In the case of Camiolo v. Board of Appeal on Motor Vehicle Liability Policies and Bonds, the Massachusetts Appeals Court recently upheld the denial of a hardship license on the grounds that the Board’s decision to deny hardship relief was based on an extensive driving record record of motor vehicle violations, including 11 citations for driving without insurance, 21 citations for operating after suspension, and a past modification of a suspension. Camiolo was not represented by an attorney.
Camiolo appealed a one-year suspension of his driver’s license for no liability policy, which is considered a surchargeable event and one of several grounds for revocation under the Mass. Habitual Traffic Offender Law. Although his license was reinstated, because he had served the 1 year suspension, he sought a reimbursement of the reinstatement fees which he paid to the Massachusetts Registry of Motor Vehicles.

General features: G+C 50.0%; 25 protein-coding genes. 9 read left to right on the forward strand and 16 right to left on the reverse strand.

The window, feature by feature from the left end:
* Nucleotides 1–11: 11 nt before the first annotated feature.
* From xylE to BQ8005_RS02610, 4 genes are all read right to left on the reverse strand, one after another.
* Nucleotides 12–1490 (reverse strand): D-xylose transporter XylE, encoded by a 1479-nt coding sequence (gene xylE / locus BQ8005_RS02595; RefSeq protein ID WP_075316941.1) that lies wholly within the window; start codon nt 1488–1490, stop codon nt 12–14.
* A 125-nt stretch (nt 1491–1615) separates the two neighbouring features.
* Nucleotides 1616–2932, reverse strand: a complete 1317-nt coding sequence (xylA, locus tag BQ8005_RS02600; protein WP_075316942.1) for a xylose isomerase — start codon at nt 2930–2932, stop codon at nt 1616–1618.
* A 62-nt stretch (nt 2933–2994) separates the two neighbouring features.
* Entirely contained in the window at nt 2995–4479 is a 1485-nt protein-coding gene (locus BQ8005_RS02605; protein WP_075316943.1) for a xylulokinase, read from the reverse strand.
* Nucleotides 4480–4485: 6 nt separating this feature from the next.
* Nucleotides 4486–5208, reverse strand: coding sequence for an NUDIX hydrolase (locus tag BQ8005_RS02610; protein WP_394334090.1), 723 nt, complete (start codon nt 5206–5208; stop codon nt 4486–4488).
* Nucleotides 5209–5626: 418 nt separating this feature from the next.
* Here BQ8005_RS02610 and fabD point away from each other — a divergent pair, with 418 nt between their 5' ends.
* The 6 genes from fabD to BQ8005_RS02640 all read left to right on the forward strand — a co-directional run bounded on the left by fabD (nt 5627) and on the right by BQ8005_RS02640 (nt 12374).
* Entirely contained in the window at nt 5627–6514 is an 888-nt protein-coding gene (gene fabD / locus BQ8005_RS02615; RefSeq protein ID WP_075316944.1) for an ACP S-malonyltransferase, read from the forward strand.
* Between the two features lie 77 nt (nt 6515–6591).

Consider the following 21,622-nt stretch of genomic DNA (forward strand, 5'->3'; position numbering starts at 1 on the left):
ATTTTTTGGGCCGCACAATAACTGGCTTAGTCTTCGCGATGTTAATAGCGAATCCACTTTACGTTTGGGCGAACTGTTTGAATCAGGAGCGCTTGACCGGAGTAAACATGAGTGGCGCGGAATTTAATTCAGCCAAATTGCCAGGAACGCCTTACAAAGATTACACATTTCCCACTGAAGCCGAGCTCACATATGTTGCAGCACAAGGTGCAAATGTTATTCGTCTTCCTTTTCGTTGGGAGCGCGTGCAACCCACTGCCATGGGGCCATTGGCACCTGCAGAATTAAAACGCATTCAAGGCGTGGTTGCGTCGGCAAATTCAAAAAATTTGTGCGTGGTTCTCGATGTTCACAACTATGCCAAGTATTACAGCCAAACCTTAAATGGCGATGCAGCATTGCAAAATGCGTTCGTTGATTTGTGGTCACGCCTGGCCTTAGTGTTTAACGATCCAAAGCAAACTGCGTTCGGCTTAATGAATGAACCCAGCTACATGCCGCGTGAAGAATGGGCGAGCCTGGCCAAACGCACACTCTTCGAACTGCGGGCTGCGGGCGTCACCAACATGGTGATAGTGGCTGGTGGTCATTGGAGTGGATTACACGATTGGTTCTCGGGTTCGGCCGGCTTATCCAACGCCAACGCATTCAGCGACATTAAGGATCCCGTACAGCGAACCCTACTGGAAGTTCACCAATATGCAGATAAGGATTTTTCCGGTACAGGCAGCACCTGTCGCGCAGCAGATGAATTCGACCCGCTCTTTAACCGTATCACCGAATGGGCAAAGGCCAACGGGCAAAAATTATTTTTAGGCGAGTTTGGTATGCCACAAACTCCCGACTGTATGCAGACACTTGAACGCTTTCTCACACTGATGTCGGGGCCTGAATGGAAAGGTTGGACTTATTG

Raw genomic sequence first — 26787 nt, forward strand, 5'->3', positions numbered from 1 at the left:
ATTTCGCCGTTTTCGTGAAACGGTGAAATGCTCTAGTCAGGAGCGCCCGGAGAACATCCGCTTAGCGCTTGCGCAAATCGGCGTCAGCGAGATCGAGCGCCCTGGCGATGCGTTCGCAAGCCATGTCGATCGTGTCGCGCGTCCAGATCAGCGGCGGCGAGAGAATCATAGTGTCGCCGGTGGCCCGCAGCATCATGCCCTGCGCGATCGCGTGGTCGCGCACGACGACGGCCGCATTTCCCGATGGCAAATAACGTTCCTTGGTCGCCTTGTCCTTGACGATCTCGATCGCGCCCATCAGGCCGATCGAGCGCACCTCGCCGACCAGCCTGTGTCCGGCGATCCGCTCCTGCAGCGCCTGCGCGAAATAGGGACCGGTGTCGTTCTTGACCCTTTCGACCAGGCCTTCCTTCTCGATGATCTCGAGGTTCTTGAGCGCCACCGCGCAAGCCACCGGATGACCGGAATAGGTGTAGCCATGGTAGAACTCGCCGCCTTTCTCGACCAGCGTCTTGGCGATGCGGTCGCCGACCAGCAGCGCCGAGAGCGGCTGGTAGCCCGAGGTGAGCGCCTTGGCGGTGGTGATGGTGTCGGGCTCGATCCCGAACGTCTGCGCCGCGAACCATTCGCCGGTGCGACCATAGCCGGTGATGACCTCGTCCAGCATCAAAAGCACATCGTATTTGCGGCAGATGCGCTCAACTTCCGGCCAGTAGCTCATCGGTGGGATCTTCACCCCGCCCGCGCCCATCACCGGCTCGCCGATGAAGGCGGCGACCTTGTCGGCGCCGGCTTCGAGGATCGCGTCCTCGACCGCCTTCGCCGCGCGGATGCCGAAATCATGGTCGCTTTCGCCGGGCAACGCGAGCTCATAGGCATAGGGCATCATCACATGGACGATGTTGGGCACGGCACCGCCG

On appeal, the Court found no merit in Camiolo’s claim that his due process rights were violated and he failed to meet his burden of proving that either the no liability policy suspension or the denial of the hardship license was erroneous.